There's something going on with the leaves again. Not sure if it is rust or insects, but the nearby Chelsea Prize English cucumbers seem to have it, too.

H
 C

We'll see. The cuke in general looks okay, and I hope it stays that way.


The Clarimore Middle Eastern zucchini is doing great. I've made two meals with it already.


The really tall French Gold filet pole beans are just coming. If there is a big enough crop, I think I'll freeze some this year.


I've eaten 3 or 4 Sungold orange cherry tomatoes, but most of them are still green. There is nothing like eating a warm tomato right off the vine.


As usual, I have too many plants in too small an area, but I can't seem to help myself. In the spring, the two we started under lights were so small, and I decided to buy two more plants from a local farm. Of course, ours have pretty much caught up with the ones I bought.

And now to my favorite gardening subject - the daylilies. The stars of Windy Poplars Farm which make July and August as pretty as could be around here.










I'm sure your eyes have glazed over by now, and you're wondering, when will this end? Well, now!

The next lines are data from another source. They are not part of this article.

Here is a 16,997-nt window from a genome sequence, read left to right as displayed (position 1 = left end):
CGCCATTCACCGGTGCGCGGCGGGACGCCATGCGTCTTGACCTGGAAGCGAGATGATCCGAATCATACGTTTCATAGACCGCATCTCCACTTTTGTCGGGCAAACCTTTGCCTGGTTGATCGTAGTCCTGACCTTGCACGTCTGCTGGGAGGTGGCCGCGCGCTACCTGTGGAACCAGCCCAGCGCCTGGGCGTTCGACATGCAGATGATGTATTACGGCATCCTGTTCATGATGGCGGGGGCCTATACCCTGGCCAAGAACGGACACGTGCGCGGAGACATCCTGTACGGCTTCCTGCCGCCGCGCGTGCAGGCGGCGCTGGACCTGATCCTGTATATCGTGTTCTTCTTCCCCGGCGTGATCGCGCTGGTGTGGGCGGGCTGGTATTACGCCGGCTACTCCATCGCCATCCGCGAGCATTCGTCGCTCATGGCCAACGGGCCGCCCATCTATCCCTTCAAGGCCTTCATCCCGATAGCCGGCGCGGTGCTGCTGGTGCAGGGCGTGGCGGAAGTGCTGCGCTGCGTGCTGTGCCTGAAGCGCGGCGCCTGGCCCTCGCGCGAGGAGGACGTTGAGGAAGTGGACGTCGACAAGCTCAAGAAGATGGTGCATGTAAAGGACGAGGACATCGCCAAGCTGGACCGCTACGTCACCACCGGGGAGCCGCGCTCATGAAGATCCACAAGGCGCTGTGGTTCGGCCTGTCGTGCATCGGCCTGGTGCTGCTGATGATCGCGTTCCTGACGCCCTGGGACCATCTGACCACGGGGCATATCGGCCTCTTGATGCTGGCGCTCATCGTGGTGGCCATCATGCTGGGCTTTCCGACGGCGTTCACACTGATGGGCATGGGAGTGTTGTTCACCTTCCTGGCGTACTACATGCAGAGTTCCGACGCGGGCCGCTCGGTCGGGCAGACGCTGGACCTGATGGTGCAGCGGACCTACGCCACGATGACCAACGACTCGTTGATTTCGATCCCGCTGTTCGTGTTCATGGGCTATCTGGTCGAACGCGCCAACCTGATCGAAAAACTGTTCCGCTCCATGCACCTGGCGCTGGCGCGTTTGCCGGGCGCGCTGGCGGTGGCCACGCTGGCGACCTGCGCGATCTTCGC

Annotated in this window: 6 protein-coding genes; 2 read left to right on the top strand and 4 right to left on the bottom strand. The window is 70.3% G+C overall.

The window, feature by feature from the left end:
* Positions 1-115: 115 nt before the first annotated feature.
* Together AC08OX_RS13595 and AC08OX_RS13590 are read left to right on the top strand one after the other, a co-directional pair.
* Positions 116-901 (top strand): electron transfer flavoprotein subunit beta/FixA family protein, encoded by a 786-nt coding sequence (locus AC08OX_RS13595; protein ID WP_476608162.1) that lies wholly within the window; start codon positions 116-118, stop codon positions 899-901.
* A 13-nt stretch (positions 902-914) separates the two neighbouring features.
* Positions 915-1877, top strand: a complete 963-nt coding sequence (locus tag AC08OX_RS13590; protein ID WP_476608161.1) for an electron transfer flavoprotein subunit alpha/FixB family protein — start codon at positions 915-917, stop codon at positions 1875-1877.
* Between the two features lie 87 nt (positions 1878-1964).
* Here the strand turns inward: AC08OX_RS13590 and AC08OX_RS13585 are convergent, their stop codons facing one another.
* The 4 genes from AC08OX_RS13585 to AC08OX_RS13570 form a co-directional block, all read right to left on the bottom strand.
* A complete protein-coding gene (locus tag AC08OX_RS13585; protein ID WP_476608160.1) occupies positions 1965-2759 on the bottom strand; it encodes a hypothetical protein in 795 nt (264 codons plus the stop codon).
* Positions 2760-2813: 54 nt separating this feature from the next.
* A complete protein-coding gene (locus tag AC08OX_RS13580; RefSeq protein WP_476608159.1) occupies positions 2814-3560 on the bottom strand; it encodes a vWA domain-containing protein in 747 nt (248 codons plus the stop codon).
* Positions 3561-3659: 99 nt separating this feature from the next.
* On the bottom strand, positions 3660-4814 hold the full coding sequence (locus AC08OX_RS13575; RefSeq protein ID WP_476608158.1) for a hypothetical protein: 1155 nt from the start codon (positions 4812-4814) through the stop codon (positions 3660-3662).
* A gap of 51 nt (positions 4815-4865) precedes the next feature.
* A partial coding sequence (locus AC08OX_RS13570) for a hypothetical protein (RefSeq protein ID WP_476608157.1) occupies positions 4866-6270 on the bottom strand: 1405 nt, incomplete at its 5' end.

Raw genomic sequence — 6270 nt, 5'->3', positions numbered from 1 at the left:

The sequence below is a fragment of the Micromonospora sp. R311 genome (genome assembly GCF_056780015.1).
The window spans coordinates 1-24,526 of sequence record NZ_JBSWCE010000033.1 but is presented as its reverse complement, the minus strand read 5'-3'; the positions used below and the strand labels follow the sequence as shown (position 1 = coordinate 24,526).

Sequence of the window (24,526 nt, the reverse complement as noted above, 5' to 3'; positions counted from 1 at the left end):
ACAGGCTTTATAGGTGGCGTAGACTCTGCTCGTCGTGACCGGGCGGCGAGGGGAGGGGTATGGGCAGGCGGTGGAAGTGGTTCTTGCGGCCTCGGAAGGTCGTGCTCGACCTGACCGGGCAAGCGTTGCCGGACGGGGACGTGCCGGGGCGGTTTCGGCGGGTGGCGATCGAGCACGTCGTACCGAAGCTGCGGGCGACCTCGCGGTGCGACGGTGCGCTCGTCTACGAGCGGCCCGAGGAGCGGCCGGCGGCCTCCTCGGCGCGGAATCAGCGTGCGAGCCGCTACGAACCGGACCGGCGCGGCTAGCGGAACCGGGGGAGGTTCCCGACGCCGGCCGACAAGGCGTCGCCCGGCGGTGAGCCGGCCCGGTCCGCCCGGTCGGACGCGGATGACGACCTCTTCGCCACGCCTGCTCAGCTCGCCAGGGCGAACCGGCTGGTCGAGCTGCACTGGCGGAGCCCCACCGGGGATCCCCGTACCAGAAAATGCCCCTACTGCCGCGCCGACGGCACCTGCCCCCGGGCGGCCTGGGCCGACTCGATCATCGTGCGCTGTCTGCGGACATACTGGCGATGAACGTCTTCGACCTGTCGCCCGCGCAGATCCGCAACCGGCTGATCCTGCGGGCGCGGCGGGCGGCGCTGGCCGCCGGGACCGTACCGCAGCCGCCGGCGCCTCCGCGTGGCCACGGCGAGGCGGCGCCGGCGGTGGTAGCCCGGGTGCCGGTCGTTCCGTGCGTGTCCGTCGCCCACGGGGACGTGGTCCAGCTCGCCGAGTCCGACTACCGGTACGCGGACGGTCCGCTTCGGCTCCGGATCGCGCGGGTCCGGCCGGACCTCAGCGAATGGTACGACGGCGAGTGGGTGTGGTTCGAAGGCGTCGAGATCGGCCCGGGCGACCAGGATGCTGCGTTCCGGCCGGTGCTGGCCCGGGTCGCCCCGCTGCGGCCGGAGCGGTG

Thursday, July 6, 2017

Today's picture/Week two CSA flowers - 2017

This week I put the beautiful flowers in an eggplant vase Margaret gave me years ago. I love the colors.


Closeup of flowers


And a little apple this week

Wednesday, June 28, 2017

Today's picture/Week one CSA flowers - 2017


And the beauty begins for another year! If you didn't happen to see last year's photos, you may click the label at the bottom of this post - Flower CSA.

I especially love this bouquet in my mother's vase. I have four very special vases and I plan to rotate them. The flower grower changed the way the bouquets are offered. Instead of providing a little metal bucket like last year's orange one, this year she is doing something different:

 "The stems will be wrapped in an Eco Fresh Wrap that will keep your stems hydrated and fresh for up to 10 hours! You can then use your vase of choice, unwrap, cut stems to vase length, fluff arrangement, and pop it into fresh water!"